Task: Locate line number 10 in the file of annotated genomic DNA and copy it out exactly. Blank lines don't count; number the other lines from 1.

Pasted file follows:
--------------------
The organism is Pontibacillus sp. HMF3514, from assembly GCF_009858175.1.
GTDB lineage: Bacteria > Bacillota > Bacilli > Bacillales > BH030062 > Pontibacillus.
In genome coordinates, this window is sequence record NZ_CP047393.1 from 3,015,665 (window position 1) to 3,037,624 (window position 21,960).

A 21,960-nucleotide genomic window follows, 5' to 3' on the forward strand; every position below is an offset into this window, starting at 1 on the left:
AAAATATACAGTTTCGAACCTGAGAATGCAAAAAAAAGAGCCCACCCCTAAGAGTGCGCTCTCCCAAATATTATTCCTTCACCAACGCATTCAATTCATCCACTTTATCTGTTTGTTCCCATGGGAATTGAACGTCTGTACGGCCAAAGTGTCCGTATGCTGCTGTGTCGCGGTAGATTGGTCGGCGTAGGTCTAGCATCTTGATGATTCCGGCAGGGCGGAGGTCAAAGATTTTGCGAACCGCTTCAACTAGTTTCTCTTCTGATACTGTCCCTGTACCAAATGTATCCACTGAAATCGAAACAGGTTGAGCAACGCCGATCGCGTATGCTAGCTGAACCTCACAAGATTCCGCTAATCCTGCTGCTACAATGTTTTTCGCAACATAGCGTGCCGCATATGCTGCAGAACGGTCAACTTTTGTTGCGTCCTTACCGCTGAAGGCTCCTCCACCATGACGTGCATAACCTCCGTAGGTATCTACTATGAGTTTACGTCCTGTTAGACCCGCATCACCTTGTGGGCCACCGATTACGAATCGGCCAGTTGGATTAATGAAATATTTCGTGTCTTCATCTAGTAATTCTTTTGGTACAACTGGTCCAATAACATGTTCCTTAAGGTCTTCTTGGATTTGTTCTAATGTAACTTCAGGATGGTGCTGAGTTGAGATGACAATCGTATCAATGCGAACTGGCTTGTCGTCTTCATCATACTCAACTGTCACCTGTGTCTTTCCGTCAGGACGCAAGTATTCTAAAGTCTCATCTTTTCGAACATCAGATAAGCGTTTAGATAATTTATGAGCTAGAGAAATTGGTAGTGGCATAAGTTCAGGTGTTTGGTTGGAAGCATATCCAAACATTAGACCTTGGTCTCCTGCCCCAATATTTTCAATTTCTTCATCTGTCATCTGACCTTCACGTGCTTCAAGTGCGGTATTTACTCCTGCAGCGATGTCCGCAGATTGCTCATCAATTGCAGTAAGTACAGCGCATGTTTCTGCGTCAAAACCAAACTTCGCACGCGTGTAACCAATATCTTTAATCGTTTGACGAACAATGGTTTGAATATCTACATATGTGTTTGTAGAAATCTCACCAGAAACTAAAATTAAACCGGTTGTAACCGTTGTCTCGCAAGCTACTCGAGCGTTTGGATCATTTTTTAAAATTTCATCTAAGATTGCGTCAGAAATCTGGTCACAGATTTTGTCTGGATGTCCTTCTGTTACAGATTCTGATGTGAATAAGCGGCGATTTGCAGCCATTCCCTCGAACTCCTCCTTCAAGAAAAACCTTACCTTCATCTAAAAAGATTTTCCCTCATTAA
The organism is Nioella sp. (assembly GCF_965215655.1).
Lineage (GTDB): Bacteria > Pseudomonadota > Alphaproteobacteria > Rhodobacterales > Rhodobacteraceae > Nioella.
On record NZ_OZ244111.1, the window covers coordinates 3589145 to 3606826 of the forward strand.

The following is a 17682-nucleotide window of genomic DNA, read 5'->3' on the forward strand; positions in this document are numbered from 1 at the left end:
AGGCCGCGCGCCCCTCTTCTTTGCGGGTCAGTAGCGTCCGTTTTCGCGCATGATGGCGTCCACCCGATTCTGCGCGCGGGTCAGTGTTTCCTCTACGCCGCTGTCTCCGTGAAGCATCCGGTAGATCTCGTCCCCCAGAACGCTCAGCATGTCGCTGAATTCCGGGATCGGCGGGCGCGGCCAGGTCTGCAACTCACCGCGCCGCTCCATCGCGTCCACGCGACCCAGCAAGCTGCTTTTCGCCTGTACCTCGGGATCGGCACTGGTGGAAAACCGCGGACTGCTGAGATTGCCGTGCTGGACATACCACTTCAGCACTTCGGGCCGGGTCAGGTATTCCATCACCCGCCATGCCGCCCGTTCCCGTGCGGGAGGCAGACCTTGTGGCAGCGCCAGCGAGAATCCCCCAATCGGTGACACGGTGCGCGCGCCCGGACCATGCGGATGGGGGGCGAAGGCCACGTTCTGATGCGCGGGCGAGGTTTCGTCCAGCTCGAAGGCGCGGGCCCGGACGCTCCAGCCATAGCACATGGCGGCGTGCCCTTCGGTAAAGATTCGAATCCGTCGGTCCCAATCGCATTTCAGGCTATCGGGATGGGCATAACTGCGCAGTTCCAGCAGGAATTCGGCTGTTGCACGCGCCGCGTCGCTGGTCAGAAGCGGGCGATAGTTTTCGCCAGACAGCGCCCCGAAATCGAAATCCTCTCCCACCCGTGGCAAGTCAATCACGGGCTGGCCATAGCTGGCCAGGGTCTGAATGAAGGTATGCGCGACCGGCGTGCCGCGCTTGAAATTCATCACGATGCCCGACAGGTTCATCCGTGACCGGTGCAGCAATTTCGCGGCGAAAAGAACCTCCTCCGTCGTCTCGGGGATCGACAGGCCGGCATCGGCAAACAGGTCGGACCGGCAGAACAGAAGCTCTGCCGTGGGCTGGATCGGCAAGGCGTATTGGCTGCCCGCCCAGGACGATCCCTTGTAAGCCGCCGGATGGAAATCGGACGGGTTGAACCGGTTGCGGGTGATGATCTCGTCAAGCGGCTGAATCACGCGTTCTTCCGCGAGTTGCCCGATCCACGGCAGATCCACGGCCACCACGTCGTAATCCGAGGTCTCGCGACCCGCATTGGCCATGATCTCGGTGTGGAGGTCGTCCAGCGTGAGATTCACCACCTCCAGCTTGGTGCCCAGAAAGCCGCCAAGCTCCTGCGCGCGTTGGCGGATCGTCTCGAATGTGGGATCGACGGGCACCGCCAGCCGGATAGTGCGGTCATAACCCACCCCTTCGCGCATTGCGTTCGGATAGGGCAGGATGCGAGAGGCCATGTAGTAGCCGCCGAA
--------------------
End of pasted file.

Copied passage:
AGGCCGCGCGCCCCTCTTCTTTGCGGGTCAGTAGCGTCCGTTTTCGCGCATGATGGCGTCCACCCGATTCTGCGCGCGGGTCAGTGTTTCCTCTACGCCGCTGTCTCCGTGAAGCATCCGGTAGATCTCGTCCCCCAGAACGCTCAGCATGTCGCTGAATTCCGGGATCGGCGGGCGCGGCCAGGTCTGCAACTCACCGCGCCGCTCCATCGCGTCCACGCGACCCAGCAAGCTGCTTTTCGCCTGTACCTCGGGATCGGCACTGGTGGAAAACCGCGGACTGCTGAGATTGCCGTGCTGGACATACCACTTCAGCACTTCGGGCCGGGTCAGGTATTCCATCACCCGCCATGCCGCCCGTTCCCGTGCGGGAGGCAGACCTTGTGGCAGCGCCAGCGAGAATCCCCCAATCGGTGACACGGTGCGCGCGCCCGGACCATGCGGATGGGGGGCGAAGGCCACGTTCTGATGCGCGGGCGAGGTTTCGTCCAGCTCGAAGGCGCGGGCCCGGACGCTCCAGCCATAGCACATGGCGGCGTGCCCTTCGGTAAAGATTCGAATCCGTCGGTCCCAATCGCATTTCAGGCTATCGGGATGGGCATAACTGCGCAGTTCCAGCAGGAATTCGGCTGTTGCACGCGCCGCGTCGCTGGTCAGAAGCGGGCGATAGTTTTCGCCAGACAGCGCCCCGAAATCGAAATCCTCTCCCACCCGTGGCAAGTCAATCACGGGCTGGCCATAGCTGGCCAGGGTCTGAATGAAGGTATGCGCGACCGGCGTGCCGCGCTTGAAATTCATCACGATGCCCGACAGGTTCATCCGTGACCGGTGCAGCAATTTCGCGGCGAAAAGAACCTCCTCCGTCGTCTCGGGGATCGACAGGCCGGCATCGGCAAACAGGTCGGACCGGCAGAACAGAAGCTCTGCCGTGGGCTGGATCGGCAAGGCGTATTGGCTGCCCGCCCAGGACGATCCCTTGTAAGCCGCCGGATGGAAATCGGACGGGTTGAACCGGTTGCGGGTGATGATCTCGTCAAGCGGCTGAATCACGCGTTCTTCCGCGAGTTGCCCGATCCACGGCAGATCCACGGCCACCACGTCGTAATCCGAGGTCTCGCGACCCGCATTGGCCATGATCTCGGTGTGGAGGTCGTCCAGCGTGAGATTCACCACCTCCAGCTTGGTGCCCAGAAAGCCGCCAAGCTCCTGCGCGCGTTGGCGGATCGTCTCGAATGTGGGATCGACGGGCACCGCCAGCCGGATAGTGCGGTCATAACCCACCCCTTCGCGCATTGCGTTCGGATAGGGCAGGATGCGAGAGGCCATGTAGTAGCCGCCGAA